Short sales are heating up thanks in large part to major lenders getting their systems up to snuff and a looming Mortgage Forgiveness Debt Relief Act deadline (Dec. 31, 2012) , which cancels/erases taxable debt on the difference owed on the mortgage.
For example, if a homeowner owes $300,000 on his or her mortgage, but the property is only worth $225,000, a $75,000 difference exists for which he or she is financially responsible. Rather than selling the home for a loss and cutting a $75,000 check to the bank, the homeowner, lender and buyer can negotiate a “short sale” that ensures the seller can avoid foreclosure, as well as a huge $75,000 tax liability (for now), while the seller gets a sweet deal on a new home.
The lender, meanwhile, actually saves money by not having to foreclose on the house and then attempt to preserve, market and re-sell it to a new buyer months — possibly even a year or more — down the road.
But, short sales are typically anything but “short.” The process has been streamlined and improvements have been made; however, there are several roadblocks that can and often do gum up the process.
Homeowners Associations (HOAs) are among the many culprits that can kill deals.
Most short sales are “distressed” situations. In other words, short sellers either can’t afford — or simply refuse — to pay their mortgages.
Therefore, once that decision is made it’s reasonable to assume that most of them also stop paying dues to their neighborhood associations. HOAs typically exist in planned and/or gated communities, managing and maintaining the common areas (pools, fitness centers, playgrounds, etc.) and ensuring that all its residents follow the HOA bylaws.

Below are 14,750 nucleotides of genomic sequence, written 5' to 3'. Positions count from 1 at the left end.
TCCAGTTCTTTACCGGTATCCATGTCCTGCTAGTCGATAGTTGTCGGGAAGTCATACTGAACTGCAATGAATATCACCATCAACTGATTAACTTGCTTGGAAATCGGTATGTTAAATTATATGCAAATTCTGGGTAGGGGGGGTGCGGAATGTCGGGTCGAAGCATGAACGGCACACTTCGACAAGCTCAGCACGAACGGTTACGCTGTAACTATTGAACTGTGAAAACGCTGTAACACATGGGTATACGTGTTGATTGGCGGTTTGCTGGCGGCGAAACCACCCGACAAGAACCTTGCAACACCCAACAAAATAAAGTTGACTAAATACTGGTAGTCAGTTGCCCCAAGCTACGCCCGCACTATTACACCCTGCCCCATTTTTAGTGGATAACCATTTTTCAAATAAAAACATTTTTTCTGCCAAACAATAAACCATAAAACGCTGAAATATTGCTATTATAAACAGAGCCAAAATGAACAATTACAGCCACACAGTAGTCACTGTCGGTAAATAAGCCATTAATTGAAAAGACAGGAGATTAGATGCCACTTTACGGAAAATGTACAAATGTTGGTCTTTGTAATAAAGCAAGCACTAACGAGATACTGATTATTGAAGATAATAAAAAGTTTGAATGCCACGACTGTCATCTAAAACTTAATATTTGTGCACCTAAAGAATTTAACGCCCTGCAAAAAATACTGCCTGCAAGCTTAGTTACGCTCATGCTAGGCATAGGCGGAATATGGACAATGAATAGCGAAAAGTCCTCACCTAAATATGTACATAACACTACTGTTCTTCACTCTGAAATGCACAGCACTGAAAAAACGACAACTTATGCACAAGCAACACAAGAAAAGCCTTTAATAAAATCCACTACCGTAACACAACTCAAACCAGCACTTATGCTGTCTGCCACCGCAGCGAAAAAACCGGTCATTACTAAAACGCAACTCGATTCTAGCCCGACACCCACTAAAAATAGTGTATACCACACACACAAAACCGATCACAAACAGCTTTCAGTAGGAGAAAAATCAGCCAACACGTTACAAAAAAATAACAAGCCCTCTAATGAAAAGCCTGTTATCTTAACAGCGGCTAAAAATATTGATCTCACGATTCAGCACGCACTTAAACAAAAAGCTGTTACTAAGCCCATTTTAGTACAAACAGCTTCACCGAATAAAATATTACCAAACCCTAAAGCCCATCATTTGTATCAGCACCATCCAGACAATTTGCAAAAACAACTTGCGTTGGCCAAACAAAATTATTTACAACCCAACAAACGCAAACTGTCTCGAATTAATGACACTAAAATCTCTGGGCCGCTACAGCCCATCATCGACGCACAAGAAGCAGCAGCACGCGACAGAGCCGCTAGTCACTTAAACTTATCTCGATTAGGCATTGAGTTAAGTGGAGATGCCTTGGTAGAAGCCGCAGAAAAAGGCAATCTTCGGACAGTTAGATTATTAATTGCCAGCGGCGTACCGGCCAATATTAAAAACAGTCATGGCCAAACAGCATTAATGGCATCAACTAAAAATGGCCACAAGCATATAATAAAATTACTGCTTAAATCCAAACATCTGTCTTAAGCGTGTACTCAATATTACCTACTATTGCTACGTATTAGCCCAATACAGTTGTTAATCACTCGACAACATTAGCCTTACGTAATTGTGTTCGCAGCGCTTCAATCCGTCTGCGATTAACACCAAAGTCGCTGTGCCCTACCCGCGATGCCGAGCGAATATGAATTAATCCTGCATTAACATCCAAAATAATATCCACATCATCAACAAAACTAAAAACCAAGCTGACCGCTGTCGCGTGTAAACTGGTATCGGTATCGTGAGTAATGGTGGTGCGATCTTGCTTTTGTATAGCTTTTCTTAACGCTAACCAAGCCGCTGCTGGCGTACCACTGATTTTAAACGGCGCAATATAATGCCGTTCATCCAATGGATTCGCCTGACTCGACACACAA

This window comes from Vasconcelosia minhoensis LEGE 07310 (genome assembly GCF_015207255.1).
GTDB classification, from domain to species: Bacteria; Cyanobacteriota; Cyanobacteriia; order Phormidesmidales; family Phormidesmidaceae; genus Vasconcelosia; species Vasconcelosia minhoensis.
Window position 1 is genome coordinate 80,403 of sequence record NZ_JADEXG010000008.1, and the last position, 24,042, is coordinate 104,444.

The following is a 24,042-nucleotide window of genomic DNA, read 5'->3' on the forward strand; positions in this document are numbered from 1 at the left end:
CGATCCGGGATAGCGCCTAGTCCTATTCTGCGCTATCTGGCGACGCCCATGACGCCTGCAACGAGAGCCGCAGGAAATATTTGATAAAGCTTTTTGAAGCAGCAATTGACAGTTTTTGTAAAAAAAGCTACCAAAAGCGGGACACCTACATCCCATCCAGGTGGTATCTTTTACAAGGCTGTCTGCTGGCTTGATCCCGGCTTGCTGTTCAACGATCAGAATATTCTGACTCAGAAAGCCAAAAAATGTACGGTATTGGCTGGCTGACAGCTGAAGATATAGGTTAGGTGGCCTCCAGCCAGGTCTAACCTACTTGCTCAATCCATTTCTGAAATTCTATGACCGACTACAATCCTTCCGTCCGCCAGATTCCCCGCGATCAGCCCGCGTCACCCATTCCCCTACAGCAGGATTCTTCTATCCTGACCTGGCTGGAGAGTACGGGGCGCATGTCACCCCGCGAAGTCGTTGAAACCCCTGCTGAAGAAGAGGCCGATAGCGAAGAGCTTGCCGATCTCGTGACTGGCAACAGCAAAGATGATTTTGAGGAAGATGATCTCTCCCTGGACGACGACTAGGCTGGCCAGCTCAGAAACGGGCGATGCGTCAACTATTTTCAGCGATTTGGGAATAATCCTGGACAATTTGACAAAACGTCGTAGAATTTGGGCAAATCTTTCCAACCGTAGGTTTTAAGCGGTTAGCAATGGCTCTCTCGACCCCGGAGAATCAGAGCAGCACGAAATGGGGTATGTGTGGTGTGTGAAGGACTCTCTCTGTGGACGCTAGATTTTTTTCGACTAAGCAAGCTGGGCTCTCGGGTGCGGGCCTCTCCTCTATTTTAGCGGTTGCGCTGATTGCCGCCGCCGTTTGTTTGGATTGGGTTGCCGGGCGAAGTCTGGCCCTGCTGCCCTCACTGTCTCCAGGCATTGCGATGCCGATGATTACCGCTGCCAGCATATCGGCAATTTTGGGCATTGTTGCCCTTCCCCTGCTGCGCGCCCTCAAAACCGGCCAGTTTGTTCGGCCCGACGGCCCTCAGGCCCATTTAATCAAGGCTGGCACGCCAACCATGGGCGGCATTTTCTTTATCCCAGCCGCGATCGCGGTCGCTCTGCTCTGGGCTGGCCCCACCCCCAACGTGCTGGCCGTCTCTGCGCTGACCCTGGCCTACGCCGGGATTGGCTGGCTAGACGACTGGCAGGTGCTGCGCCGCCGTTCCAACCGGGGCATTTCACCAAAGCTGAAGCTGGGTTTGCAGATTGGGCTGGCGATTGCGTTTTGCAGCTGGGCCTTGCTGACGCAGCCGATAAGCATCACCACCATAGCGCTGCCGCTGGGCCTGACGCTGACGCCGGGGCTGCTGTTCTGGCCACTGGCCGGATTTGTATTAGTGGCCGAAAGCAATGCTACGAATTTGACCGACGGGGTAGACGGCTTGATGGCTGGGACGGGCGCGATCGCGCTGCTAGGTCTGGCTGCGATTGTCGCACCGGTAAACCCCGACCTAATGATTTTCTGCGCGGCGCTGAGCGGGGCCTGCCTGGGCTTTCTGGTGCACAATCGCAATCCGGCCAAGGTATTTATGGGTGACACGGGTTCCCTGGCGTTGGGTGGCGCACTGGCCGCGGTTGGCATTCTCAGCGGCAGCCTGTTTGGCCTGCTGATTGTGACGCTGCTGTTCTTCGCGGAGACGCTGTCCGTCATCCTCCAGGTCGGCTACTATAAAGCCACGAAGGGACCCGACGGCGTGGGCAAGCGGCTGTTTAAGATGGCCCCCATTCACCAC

Missed HOA payments add up over time. And when it reaches a tipping point (all HOAs have different thresholds), it will typically file a lien (or liens) for the amount owed against the property. So when a potential buyer comes along, the lien will appear on the title and will need to be paid off prior to closing.
That could be a major sticking point, especially (in the above example) if a buyer is plunking down a quarter-million dollars for a new home. Factor in closing and moving costs, as well as all the other inevitable “move-in” expenses, and ponying up another $5,000 to clear the HOA debt he or she didn’t incur, is a significant setback.
Sure, the seller could offer to pay off the amount owed, but chances are he or she doesn’t have that kind of cash just laying around if he or she can’t afford to even pay the mortgage. And unless the lender is super motivated, it also will most likely not be too thrilled to pay it off, considering it has already agreed to accept a $75,000 loss on the mortgage.
Indeed, HOA liens are tricky.
Settlements can often be reached to ensure clear title, but once again it becomes an issue of who is going to pay. In most situations in today’s “buyers market,” potential buyers simply move on to the next property that doesn’t have so many headaches and require them to spend more money than they have to.
Who can blame them?
Unless, of course, the short seller manages to cobble together the cash to ensure he or she doesn’t get slapped, potentially, with a tax bill at the end of the year. And with an extension or amnesty possibly in the cards in the near future based on the historic nature of the real estate market collapse, those folks are likely few and far between.